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World Youth Day 2016

Blog: WYD Begins!

todayJuly 25, 2016 9

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To put that 3 million in context, the London Olympics a year before attracted just over two million. The World Cup, held in Brazil a year later, attracted a similar number, but never at one single event. Indeed, as single gatherings go, that weekend at Copacabana beach, ranks (at least according to Wikipedia) as one of the largest thirty-or-so peaceful gatherings ever!

The brainchild of Pope John Paul II, World Youth Day has now been running for over thirty years. The biggest one was in Manila in 1995, where 5.2 million people showed up. At the time, it was the largest Christian gathering ever! A record which stood until Pope Francis made his own papal visit to the Philippines last January.

“The aim is simple: to show young Christians that they’re part of something BIG, to draw them closer to Christ, and to give them a reason to celebrate!”

The phrase World Youth Day is actually a bit misleading. It culminates in a huge Sunday Mass, but it’s actually a week of events, held every two to three years and focussed on a host city: Sydney in 2008, Madrid in 2011, and Rio in 2013. During the week, participants take part in ‘catechesis’ sessions with Bishops and Cardinals, they enter into festival events, concerts, shows and prayer services all over the city, and they have the chance to meet other young Christians from all over the globe. The aim is simple: to show young Christians that they’re part of something BIG, to draw them closer to Christ, and to give them a reason to celebrate!

This year’s World Youth Day takes place in Krakow, Poland at the end of this month. Not a classic choice for a big international event, but an extremely poignant one.

Talk to any Catholic – especially a Polish one – about Krakow and pretty soon you’ll hear the name Karol Wojtyła, easily the area’s most famous son. Wojtyła was born in nearby Wadowice in 1920. By his early twenties, he had lost both his parents, and both of his siblings. He had also seen his town and its Jewish community – many of whom he was close to – torn apart by the Second World War. But yet, he had also managed to get himself an education, to learn multiple languages, to become an accomplished amateur sportsman and actor, and to grow in his Christian faith.

Determined to become a priest, Wojtyła studied in an underground seminary during the war, and was ordained in 1946. He went on to become the Archbishop of Krakow, and in 1978, when Poland was still under Communist rule, he was elected Pope. He took the name John Paul II, and went on to accomplish much, including starting the World Youth Days.

“A man who lived through both Hitler and communism, and proved that neither could make Christ disappear into the night”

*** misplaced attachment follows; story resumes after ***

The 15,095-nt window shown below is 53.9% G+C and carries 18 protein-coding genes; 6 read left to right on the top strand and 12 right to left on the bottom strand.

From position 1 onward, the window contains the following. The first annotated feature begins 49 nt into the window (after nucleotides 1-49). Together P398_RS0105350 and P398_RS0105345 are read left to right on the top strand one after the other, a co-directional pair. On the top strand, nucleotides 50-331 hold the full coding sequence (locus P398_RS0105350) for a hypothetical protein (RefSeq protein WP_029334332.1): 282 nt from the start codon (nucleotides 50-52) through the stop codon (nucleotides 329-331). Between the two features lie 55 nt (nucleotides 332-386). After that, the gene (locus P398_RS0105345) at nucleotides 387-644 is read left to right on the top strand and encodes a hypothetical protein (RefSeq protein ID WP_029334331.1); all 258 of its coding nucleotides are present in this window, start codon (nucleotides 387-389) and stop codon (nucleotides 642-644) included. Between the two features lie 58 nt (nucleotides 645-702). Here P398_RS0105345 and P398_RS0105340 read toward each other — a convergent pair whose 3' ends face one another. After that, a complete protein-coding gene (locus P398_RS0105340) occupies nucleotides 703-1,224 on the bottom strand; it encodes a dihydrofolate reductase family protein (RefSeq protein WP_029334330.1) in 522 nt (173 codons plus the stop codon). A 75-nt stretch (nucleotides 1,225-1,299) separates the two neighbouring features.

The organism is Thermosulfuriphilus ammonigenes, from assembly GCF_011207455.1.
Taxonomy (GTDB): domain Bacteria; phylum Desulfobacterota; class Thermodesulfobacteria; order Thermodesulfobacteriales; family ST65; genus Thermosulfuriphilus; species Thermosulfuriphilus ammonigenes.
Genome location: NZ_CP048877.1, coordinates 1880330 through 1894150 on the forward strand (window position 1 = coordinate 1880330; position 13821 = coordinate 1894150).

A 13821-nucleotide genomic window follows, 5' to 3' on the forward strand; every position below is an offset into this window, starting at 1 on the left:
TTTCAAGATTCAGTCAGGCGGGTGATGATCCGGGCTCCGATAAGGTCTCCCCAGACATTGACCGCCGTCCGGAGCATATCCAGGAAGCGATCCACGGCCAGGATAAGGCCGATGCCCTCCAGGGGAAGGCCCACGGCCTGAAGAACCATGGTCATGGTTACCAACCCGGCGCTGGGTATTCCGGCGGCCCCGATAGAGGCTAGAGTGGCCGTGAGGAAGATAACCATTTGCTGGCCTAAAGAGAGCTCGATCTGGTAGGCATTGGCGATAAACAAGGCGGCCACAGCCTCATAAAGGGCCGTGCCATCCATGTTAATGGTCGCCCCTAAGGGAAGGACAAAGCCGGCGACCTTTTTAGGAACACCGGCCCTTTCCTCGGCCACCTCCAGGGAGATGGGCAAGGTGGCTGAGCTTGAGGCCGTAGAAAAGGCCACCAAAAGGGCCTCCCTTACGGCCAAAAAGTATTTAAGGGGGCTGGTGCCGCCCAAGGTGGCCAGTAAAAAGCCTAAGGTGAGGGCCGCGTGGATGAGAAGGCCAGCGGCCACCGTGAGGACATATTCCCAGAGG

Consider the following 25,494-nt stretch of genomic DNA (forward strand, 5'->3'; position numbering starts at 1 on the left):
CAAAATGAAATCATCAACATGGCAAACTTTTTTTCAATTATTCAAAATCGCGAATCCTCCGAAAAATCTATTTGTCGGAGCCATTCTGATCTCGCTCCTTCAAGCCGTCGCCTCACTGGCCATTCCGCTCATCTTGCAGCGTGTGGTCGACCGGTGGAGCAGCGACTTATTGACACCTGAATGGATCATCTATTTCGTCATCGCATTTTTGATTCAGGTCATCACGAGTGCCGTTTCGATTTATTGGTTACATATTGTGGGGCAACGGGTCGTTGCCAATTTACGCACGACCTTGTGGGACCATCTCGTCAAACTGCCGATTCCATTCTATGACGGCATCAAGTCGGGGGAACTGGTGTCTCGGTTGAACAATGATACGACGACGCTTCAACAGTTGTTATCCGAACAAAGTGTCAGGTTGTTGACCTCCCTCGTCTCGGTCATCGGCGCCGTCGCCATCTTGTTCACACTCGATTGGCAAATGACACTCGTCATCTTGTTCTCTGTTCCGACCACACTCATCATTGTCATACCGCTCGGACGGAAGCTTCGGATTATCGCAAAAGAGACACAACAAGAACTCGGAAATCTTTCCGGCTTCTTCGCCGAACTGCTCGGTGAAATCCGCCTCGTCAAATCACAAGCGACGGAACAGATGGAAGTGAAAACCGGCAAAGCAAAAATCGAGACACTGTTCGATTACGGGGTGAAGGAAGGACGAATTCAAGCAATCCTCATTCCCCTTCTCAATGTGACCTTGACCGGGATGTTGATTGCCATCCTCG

This coming World Youth Day, the second to be held in Poland, is a homecoming for the event in a lot of ways. A chance for Poland to celebrate its favourite son together with the rest of the Catholic world, and a chance for pilgrims to engage with one of the most significant Christian leaders of the last century. A man who lived through both Hitler and communism, and proved that neither could make Christ disappear into the night.

Just less than two million pilgrims are expected in Krakow during the week, with most arriving later on in the week for the final Mass. Around four thousand of those are coming from Great Britain.

I’m lucky enough to be leading the group from my own Diocese of Arundel and Brighton (Basically, Sussex, Brighton, and the parts of Surrey that aren’t London Boroughs). There are 49 of us in total: five priests, a handful of leaders, and then young people and young adults. The official age range for WYD is 16-35, and our group covers that spread pretty well. We’re travelling out by coach on Sunday 24th, and staying in a hotel on the edge of the city. It’s not exactly five star, but a lot of WYD pilgrims sleep on school floors, so having a bed and a shower for the week is definitely not something to be sneered at.

When we arrive in Krakow, the first order of business will be to pick up our pilgrim packs. Everyone gets a backpack with a guidebook, a few giveaways, WYD meal tickets (to be redeemed at participating venues around the city) and the all-important WYD passes, which get participants into events and also get them free access to the city’s public transport.

After that, it all about familiarising ourselves with the city before the events begin in earnest on the Tuesday.

I’ve been asked by Premier to write a few reports during the week, which I’m very happy to do, so please, watch this space…


Jack Regan is the Youth Officer for the Catholic Diocese of Arundel & Brighton. He is also a freelance writer and speaker, and is the founder of He has been in ministry for seventeen years.

Written by: Miriam Emenike

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todayJuly 25, 2016 7